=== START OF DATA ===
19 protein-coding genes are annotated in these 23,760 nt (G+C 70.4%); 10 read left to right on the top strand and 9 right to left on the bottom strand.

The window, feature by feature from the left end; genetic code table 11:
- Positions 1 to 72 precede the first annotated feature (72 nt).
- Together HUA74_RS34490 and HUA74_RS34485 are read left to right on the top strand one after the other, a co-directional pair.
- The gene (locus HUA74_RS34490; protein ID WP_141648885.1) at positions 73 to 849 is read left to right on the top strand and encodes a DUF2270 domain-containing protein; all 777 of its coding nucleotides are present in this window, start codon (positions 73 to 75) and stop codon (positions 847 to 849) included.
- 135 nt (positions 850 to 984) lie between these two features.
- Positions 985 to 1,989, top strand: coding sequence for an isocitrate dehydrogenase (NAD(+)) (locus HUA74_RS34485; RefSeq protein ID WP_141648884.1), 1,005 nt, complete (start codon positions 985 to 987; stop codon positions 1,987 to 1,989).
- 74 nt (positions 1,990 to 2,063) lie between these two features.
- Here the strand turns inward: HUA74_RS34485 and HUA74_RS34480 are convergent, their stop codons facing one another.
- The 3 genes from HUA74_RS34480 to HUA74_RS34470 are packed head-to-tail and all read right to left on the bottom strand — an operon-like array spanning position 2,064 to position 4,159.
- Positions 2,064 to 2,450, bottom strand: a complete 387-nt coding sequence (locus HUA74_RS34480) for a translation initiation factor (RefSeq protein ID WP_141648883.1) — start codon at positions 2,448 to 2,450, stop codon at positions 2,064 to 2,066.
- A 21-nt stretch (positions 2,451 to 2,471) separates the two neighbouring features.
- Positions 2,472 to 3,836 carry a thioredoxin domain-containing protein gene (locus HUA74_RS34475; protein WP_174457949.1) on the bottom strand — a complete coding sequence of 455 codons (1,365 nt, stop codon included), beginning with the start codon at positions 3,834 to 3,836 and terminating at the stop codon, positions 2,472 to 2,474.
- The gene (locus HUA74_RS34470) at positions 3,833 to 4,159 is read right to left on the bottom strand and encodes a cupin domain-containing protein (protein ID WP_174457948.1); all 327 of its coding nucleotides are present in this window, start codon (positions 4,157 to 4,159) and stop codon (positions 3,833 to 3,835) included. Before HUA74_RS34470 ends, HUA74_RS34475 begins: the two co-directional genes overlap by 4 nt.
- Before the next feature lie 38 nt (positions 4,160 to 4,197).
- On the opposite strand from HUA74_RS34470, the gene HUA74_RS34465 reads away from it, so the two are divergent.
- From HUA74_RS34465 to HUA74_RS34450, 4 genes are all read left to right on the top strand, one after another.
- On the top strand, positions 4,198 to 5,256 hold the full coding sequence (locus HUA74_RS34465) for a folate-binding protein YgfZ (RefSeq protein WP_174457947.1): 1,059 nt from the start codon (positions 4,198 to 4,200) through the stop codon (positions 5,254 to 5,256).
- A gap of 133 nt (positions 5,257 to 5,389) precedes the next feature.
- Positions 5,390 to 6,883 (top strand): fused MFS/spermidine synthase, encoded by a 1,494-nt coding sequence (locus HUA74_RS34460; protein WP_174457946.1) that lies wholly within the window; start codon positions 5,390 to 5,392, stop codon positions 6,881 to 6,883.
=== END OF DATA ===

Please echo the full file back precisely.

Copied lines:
19 protein-coding genes are annotated in these 23,760 nt (G+C 70.4%); 10 read left to right on the top strand and 9 right to left on the bottom strand.

The window, feature by feature from the left end; genetic code table 11:
- Positions 1 to 72 precede the first annotated feature (72 nt).
- Together HUA74_RS34490 and HUA74_RS34485 are read left to right on the top strand one after the other, a co-directional pair.
- The gene (locus HUA74_RS34490; protein ID WP_141648885.1) at positions 73 to 849 is read left to right on the top strand and encodes a DUF2270 domain-containing protein; all 777 of its coding nucleotides are present in this window, start codon (positions 73 to 75) and stop codon (positions 847 to 849) included.
- 135 nt (positions 850 to 984) lie between these two features.
- Positions 985 to 1,989, top strand: coding sequence for an isocitrate dehydrogenase (NAD(+)) (locus HUA74_RS34485; RefSeq protein ID WP_141648884.1), 1,005 nt, complete (start codon positions 985 to 987; stop codon positions 1,987 to 1,989).
- 74 nt (positions 1,990 to 2,063) lie between these two features.
- Here the strand turns inward: HUA74_RS34485 and HUA74_RS34480 are convergent, their stop codons facing one another.
- The 3 genes from HUA74_RS34480 to HUA74_RS34470 are packed head-to-tail and all read right to left on the bottom strand — an operon-like array spanning position 2,064 to position 4,159.
- Positions 2,064 to 2,450, bottom strand: a complete 387-nt coding sequence (locus HUA74_RS34480) for a translation initiation factor (RefSeq protein ID WP_141648883.1) — start codon at positions 2,448 to 2,450, stop codon at positions 2,064 to 2,066.
- A 21-nt stretch (positions 2,451 to 2,471) separates the two neighbouring features.
- Positions 2,472 to 3,836 carry a thioredoxin domain-containing protein gene (locus HUA74_RS34475; protein WP_174457949.1) on the bottom strand — a complete coding sequence of 455 codons (1,365 nt, stop codon included), beginning with the start codon at positions 3,834 to 3,836 and terminating at the stop codon, positions 2,472 to 2,474.
- The gene (locus HUA74_RS34470) at positions 3,833 to 4,159 is read right to left on the bottom strand and encodes a cupin domain-containing protein (protein ID WP_174457948.1); all 327 of its coding nucleotides are present in this window, start codon (positions 4,157 to 4,159) and stop codon (positions 3,833 to 3,835) included. Before HUA74_RS34470 ends, HUA74_RS34475 begins: the two co-directional genes overlap by 4 nt.
- Before the next feature lie 38 nt (positions 4,160 to 4,197).
- On the opposite strand from HUA74_RS34470, the gene HUA74_RS34465 reads away from it, so the two are divergent.
- From HUA74_RS34465 to HUA74_RS34450, 4 genes are all read left to right on the top strand, one after another.
- On the top strand, positions 4,198 to 5,256 hold the full coding sequence (locus HUA74_RS34465) for a folate-binding protein YgfZ (RefSeq protein WP_174457947.1): 1,059 nt from the start codon (positions 4,198 to 4,200) through the stop codon (positions 5,254 to 5,256).
- A gap of 133 nt (positions 5,257 to 5,389) precedes the next feature.
- Positions 5,390 to 6,883 (top strand): fused MFS/spermidine synthase, encoded by a 1,494-nt coding sequence (locus HUA74_RS34460; protein WP_174457946.1) that lies wholly within the window; start codon positions 5,390 to 5,392, stop codon positions 6,881 to 6,883.